Age-related macular degeneration and cataracts are the leading causes of vision loss in the U.S. Macular degeneration impacts 1.7 million Americans and is characterized by a distortion or obstruction in the center of one’s vision. There is no cure, although anti-angiogenic drugs, laser therapy, experimental surgery and antioxidant supplements can slow progression.
Cataracts are characterized by blurred vision, and an estimated 1.5 million cataract surgeries are performed annually in the U.S.1 However, research is uncertain whether antioxidants can slow the progression of cataracts.
To generate energy, cells remove electrons from sugars (i.e. burn the sugars) and add these electrons to oxygen. This forms highly reactive compound – unstable and electrically charged in such a way as to combine quickly with other elements. When oxygen finally combines with hydrogen, it forms a stable compound - water.
A molecule with an unpaired electron must either acquire an additional electron from some other molecule or get rid of the odd one. As oxygen combines, recombines and electrons are exchanged, other unstable molecules are generated, containing unpaired electrons.
These normal metabolic processes generate oxygen "fragments" or free radicals, including the hydroxyl radical and singlet oxygen. These free radicals are unstable, volatile, and eventually damage DNA proteins, carbohydrates and lipids.
Oxidative damage is a prominent feature of cataracts and with increasing age the lens becomes more susceptible to oxidation. For example, ultraviolet light (i.e., sunlight) generates free radicals in the eye’s lens. And among diabetics, excess sugar in the eye’s lens is converted into sorbitol – an odorless crystalline alcohol. This causes osmotic changes and oxidative stress. When these events occur, the lens’ cells form light-scattering globules. These milky balls produce opaque cataracts.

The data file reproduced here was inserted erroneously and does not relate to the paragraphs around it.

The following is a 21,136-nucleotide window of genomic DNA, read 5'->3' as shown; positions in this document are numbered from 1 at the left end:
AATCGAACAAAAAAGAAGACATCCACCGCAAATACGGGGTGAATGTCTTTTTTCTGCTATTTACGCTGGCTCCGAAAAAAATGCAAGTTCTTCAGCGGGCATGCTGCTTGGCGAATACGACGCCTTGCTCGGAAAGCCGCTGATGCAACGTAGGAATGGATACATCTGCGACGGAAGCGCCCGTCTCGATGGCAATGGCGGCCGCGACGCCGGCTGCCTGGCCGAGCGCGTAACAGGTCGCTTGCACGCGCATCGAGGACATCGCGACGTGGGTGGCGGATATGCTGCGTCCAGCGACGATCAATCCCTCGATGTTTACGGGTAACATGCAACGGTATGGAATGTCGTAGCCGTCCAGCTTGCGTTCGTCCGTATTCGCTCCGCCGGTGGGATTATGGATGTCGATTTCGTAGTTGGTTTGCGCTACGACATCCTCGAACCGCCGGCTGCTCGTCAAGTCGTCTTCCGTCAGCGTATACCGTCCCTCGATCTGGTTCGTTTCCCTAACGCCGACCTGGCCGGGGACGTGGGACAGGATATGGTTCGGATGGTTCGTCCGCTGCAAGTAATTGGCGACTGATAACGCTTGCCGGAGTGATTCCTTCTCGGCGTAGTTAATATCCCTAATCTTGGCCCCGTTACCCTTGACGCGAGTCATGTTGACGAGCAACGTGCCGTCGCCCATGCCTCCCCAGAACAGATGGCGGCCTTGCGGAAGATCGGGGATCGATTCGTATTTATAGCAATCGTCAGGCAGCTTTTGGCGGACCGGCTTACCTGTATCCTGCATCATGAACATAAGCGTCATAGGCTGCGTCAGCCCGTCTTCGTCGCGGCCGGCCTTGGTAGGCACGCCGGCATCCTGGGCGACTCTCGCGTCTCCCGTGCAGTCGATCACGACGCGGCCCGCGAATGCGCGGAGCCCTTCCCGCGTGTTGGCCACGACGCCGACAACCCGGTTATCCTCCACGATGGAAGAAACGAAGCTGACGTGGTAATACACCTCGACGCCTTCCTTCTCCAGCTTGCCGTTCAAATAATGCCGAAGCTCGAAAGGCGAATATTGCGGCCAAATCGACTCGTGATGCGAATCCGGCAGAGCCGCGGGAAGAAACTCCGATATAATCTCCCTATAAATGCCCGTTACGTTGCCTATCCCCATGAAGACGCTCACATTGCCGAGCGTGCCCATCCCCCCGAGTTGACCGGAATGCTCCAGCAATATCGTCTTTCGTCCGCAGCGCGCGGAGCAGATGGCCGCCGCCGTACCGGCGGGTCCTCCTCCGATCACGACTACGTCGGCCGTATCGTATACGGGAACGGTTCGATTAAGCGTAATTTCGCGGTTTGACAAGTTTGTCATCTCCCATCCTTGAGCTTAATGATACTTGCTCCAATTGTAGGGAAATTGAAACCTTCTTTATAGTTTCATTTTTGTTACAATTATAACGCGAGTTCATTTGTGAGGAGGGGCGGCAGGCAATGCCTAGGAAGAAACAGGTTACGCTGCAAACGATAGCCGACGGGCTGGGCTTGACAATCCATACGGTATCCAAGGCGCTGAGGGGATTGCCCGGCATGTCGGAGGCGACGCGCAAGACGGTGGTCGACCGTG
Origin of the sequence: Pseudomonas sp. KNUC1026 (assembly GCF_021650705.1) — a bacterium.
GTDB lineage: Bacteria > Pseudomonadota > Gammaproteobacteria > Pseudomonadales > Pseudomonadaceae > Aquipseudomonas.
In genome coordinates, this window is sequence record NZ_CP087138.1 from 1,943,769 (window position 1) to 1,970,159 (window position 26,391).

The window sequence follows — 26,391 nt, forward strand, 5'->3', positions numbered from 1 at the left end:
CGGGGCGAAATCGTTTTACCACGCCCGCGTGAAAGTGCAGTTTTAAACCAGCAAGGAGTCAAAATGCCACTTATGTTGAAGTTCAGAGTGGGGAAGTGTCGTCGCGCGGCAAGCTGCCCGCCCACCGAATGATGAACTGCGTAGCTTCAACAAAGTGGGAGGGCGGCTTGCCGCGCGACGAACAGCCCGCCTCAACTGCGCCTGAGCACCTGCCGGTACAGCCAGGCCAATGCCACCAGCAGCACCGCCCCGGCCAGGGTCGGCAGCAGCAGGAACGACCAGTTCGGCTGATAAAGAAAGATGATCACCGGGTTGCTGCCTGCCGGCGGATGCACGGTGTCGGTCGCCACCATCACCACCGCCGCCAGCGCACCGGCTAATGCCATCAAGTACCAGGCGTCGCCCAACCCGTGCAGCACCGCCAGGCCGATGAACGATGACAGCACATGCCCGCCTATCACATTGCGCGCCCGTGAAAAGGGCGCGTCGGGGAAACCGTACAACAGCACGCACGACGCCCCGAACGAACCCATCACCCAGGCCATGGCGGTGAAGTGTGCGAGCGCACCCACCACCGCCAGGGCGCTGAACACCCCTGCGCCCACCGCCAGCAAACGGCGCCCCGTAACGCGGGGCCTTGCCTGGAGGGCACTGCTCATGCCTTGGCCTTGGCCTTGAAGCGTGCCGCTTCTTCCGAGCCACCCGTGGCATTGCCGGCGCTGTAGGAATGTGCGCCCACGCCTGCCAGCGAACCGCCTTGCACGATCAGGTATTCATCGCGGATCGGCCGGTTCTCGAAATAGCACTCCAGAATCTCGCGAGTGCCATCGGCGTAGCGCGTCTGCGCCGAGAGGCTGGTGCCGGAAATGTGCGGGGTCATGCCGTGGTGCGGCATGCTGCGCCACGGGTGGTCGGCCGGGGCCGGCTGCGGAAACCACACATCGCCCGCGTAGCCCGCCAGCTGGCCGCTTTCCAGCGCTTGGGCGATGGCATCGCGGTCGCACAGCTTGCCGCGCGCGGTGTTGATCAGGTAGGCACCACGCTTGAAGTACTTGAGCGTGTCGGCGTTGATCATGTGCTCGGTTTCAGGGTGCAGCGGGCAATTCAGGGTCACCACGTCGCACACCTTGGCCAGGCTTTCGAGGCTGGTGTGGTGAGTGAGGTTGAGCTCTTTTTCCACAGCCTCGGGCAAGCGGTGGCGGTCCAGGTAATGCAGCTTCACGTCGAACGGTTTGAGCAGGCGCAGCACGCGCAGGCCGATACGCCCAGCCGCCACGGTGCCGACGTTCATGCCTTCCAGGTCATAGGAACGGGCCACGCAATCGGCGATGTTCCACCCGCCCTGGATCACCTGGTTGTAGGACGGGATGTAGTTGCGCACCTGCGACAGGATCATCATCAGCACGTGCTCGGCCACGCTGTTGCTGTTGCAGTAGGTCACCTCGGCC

In general, the oxidation process can be prevented or ameliorated by antioxidants – vitamins A, vitamin C, vitamin E, selenium. The cartenoids, such as beta carotene and lycopene, are known to inactivate electronically charged compounds, such as singlet oxygen.
In 2001, the Age-Related Eye Disease Study (a 7-year interventional study) reported that high levels of antioxidants and zinc significantly reduced the risk of advanced macular degeneration and vision loss – but they had no significant effect on cataracts.2 Similarly, the more recent Antioxidants in Prevention of Cataract Study, an interventional trial conducted in India, found no effect of antioxidants, beta carotene and vitamins E and C, on cataract progression.3
While these interventional studies did not guarantee positive findings, many epidemiological studies have shown a positive correlation between higher dietary antioxidant intake and decreased cataract formation. As recent as October 2011, an epidemiological study reported that among 5,638 adults aged 60 years and older, vitamin C was inversely associated with cataracts.4
Although interventional studies do not suggest that cataracts may be reversed, epidemiological studies do suggest that the oxidation process causing cataracts may be prevented or ameliorated by increased intakes of the antioxidants. Researchers are now suggesting the larger doses of antioxidants be evaluated in future interventional studies.